I began my academic career over 30 years ago. I typed my doctoral dissertation on an IBM Selectric typewriter and sent drafts to my committee members through the U.S. Postal Service. I produced my exams using a ditto machine. In my undergraduate days at a small men’s finishing school in Maryland, students came to attention when the professor entered the room, never missed classes, and were happy to earn a “C” in their courses.
While I have seen many changes over these years in technology, university and classroom culture, student attitudes, most of the important things remain the same. Here are just of few of them:
My approach to all of my classes is to facilitate the student leaning and growth process. My emphasis is on critical thinking, analysis, diagnosis and problem-solving through feedback and re-working assignments. Please explore the “Courses” portion of my web site to learn more.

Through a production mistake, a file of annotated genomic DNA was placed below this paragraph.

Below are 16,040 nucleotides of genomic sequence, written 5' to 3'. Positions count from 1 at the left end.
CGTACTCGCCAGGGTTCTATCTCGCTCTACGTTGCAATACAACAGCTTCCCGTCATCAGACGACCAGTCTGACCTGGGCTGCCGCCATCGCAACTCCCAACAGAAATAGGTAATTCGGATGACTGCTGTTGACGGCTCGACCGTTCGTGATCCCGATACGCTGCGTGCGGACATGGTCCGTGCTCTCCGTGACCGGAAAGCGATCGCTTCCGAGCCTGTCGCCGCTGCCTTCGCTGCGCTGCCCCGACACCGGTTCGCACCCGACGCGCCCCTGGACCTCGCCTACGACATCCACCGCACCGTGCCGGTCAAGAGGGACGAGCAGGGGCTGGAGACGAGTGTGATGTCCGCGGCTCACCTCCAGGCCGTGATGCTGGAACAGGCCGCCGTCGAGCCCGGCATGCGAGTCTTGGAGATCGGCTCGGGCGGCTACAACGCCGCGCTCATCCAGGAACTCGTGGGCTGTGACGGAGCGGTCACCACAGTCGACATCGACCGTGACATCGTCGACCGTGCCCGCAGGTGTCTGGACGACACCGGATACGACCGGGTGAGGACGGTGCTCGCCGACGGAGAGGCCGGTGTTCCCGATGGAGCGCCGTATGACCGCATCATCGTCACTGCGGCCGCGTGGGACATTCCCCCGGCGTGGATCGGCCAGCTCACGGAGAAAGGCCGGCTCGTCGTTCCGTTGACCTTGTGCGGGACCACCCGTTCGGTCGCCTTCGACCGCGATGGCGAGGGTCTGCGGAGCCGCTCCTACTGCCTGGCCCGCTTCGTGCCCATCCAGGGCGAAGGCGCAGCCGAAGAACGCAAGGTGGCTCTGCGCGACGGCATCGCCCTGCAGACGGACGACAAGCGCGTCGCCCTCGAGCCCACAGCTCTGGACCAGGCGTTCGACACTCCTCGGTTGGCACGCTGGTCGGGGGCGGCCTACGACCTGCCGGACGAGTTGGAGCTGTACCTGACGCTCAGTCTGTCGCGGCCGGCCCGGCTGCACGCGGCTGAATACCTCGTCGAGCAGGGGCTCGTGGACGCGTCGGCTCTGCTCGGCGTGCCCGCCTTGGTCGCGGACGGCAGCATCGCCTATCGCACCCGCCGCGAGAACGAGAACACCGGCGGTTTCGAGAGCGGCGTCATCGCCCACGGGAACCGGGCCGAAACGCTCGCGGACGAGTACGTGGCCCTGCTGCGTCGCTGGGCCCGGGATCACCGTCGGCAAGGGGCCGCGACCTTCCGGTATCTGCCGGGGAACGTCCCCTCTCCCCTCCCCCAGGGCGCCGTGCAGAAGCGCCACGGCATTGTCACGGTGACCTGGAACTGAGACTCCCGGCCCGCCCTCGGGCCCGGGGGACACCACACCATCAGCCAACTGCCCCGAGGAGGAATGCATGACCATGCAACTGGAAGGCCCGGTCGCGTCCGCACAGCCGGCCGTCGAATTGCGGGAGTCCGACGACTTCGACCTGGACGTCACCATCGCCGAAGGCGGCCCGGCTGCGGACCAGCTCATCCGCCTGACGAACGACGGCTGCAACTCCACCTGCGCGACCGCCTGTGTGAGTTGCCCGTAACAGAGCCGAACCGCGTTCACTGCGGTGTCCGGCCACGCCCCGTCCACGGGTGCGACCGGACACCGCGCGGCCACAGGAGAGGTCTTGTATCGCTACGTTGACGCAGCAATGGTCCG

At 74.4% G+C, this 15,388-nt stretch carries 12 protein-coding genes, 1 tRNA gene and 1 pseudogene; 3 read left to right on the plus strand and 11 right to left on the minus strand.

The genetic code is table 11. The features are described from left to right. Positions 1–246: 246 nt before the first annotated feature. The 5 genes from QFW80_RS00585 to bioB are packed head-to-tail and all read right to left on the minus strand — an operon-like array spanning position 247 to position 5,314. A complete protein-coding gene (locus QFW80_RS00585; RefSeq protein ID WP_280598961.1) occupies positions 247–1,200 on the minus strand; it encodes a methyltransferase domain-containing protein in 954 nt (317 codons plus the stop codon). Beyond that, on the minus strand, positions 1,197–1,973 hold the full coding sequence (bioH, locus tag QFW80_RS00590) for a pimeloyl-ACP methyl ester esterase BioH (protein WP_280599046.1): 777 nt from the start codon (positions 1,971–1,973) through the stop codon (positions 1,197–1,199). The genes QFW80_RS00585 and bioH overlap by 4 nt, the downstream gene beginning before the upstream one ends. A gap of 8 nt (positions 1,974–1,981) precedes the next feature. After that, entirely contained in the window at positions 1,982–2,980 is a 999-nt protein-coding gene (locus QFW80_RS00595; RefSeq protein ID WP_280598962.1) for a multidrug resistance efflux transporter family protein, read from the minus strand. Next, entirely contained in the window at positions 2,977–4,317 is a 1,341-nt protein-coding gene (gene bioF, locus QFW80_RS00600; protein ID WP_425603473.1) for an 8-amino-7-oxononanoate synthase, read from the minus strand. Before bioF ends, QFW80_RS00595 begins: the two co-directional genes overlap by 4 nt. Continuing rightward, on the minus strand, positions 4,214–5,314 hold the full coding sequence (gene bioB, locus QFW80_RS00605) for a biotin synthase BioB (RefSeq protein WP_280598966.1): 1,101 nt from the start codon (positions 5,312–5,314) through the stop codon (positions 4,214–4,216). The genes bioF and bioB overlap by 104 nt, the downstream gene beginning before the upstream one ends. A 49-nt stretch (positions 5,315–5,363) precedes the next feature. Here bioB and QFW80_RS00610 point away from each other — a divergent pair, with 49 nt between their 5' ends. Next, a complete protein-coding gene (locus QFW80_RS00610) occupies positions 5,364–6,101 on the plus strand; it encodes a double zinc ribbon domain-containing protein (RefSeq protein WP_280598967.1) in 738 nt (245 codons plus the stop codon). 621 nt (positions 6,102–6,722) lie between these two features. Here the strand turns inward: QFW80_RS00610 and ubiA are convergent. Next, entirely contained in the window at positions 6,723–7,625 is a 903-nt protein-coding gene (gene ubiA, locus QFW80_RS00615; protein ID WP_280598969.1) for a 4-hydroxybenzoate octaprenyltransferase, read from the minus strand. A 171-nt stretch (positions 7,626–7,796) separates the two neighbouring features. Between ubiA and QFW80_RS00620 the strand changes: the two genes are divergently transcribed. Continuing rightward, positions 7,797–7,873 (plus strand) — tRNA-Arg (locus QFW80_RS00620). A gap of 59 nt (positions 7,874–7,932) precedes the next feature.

Research is a critical part of the learning process. This is true for both students and professors. Students need to develop research skills of their own and become knowledgeable consumers of research in order to practice what has recently been termed, “evidence-based management.” When professors do not integrate their research into their courses, the inevitable result is stale courses. In my professional research, working in collaboration with colleagues and doctoral students, I have focused mainly on conceptual and theoretical development. I believe my most important contributions in this area are the Sources of Motivation Model, which incorporates a model of Self Concept-based Motivation; a model of the mechanisms creating Organizational Commitment; and a model of the Political Paradigm of decision-making, an early stakeholder model. To learn more about these models and others, please visit the “Research” and “WebNotes” sections of this web site.